Time and whisky are inexplicably tied. Indeed, a single malt is the metaphorical and literal distillation of one place in a single moment. It is the salinic sea-spray laden gusts of wind which roar into maturation warehouses and are breathed in by porous oak casks, imparting the whisky therein with a coastal note.
It’s the earthy, heather-accented smoke flavouring the barley with peat hand-dug from the bracken-topped bog behind the distillery. Peat which looks, feels and burns entirely differently to that from a field just a few miles away.
It’s the parcel of ex-port casks which the distillery managed to get their hands on that summer; the wine-soaked wood infusing that particular batch with notes of red berries and ripe plums.
And it’s the hands which operated the copper stills that day. Those who let fermentation run slightly longer than usual, creating a batch of malt more fruity than the last. Those who cut the raw, unaged spirit running from the stills ever so slightly differently each time, guaranteeing consistent inconsistencies from cask to cask.
The variables are countless. To take a bottle of Scotch and attempt to pinpoint the source of each flavour and texture within it would be a folly. We should instead make peace with the notion that even a scientific pursuit like distillation embodies more than a small degree of chance and circumstance.
It is, then, perhaps not so surprising that old and rare whisky is having its day. The prices are bonkers; paying thousands of pounds per bottle for some woody alcohol is objectively silly. It is. But, it’s also forgivable, to a degree.
Make peace with the notion that even a scientific pursuit like distillation embodies more than a small degree of chance and circumstance
Even more so when it is from one of Scotland’s ‘lost distilleries’. Those which have been shuttered for decades, often the victim of the whisky lochs of the early 1980s; the perfect storm of dwindling demand and careless oversupply which proved fatal for many names in the trade.
Much of their surviving stock was quickly sold on the cheap to blending houses by liquidators seeking to recover something from a failed business. Scarce few casks were kept aside by independent bottlers who sought to save spirit from these once venerable distilleries.
These surviving stocks are the last of legacies which ran for hundreds of years. The last liquid which ties the past to the present and which allows us to taste a spirit which can be replicated no longer.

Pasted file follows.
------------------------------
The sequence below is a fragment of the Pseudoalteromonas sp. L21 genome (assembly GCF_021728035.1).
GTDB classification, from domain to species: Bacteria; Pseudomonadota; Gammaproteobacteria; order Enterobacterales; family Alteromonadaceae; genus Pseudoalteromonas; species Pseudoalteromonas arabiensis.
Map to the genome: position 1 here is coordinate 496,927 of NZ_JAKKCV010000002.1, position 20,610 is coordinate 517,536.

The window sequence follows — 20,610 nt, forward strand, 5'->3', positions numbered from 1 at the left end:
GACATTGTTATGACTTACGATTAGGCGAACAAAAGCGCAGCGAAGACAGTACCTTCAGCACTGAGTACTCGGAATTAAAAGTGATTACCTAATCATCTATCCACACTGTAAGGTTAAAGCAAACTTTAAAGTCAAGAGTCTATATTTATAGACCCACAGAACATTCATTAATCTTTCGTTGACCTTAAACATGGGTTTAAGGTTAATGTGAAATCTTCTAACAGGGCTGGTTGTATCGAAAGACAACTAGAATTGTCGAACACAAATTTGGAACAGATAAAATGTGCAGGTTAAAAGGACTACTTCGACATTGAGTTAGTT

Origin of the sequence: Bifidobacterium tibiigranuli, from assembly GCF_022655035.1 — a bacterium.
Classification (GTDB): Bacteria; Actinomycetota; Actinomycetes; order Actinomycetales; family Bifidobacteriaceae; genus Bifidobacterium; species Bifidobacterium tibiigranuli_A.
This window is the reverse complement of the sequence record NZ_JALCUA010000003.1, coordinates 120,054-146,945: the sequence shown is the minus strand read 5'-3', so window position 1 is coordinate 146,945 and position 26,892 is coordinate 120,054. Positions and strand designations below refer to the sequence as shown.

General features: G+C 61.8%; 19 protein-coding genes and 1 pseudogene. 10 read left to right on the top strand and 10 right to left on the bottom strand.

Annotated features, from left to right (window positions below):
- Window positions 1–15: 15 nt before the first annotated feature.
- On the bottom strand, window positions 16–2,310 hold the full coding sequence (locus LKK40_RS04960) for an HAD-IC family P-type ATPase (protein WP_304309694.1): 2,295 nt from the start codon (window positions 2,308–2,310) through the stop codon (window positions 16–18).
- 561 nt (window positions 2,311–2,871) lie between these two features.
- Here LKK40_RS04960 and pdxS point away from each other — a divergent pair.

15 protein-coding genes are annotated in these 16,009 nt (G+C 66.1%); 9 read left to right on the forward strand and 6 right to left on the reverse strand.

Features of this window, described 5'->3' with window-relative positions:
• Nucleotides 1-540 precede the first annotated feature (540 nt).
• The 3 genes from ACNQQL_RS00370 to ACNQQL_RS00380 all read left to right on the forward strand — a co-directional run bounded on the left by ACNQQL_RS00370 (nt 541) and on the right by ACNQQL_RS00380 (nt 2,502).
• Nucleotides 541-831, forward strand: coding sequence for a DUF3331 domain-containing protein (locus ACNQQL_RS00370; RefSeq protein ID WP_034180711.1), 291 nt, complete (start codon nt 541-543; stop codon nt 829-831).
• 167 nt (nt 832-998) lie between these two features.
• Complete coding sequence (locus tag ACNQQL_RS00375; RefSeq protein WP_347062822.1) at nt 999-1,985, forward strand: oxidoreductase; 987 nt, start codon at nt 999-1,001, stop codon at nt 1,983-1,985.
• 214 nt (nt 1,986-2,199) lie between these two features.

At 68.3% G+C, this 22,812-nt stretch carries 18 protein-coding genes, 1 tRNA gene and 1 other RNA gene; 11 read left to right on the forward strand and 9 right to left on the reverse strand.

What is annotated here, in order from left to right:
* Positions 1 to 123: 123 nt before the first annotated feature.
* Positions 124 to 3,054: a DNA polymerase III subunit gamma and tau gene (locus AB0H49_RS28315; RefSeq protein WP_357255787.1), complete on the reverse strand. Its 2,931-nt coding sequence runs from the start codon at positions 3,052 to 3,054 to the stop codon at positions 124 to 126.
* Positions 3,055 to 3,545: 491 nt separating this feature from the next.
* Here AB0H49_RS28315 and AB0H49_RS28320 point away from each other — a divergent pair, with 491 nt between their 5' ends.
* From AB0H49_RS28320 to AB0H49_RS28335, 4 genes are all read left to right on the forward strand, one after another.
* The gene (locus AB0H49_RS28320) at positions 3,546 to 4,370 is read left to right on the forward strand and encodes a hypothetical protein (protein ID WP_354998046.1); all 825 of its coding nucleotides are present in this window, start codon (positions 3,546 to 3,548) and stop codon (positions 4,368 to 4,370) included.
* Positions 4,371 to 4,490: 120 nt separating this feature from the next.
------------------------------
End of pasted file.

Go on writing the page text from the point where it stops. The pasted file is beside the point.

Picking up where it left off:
One such bottler was Gordon & MacPhail, the family-owned spirit merchant which wisely held onto such stocks. One of the more obscure names among those stocks is Convalmore, a Speyside whisky that even many in trade know very little of.
As a workhorse site for what is now Diageo, virtually all of Convalmore’s spirit was used in the household blended whiskies of the day. And when deemed surplus to requirements during the mid 1980s, when distillery owners were gratuitously adding capacity while on the cusp of a cliff-end drop in demand, it was shuttered indefinitely.
As it was never a branded single malt in its own right, there was little need to hold back any surviving stock. We don’t know how many casks remain but even the spirit laid down in Convalmore’s last few months will now be over 40 years of age, around when many aged malts rapidly start to lose strength and plummet towards the 40% abv mark, below which they cannot legally be called Scotch. And given that very few casks have been released in recent years, there may be even less remaining stock than some in the trade thought.
The most recent bottling is that of a 1975 ex-bourbon cask from Gordon & MacPhail’s Private Collection which has yielded just 138 bottles of 46 year old malt.
At 47.8%, it may have had the strength in it to see 50 years old but Gordon & MacPhail is fastidious in its approach to bottling old whiskies; they are disgorged from the wood as soon as they reach their “peak”, the point by which the whisky has extracted the desired flavours from the oak. Prolonged aging may make for better age statements, and higher prices, but not necessarily better whiskies.
And that becomes clearer when tasting this Convalmore which is light and delicate; a re-fill cask – one that has been used to mature other malts previously – was a savvy call by the stillmen who laid this down in the mid-1970s. First-fill wood would have almost certainly trounced out these soft, lemony notes which sit on the nose but carry through onto the palate. This really is rather gentle at first, and almost too short in the front palate.
That said, it fills out over a few additional seconds with toasted almonds, a sort of burnt sugary thing and only then do the classic American oak vanilla notes come to the fore. The finish is slow rising but hangs around patiently while the texture thickens up into a mouth coating creaminess.
Some will find this too nuanced and almost underpowered, at first. But given time - both in the glass and on the tongue - to open up, this becomes a truly beautiful dram. Regrettably, it is also one we probably won’t have the chance to try again.
1975 Convalmore by Gordon & MacPhail, £3,250, thewhiskyvault.com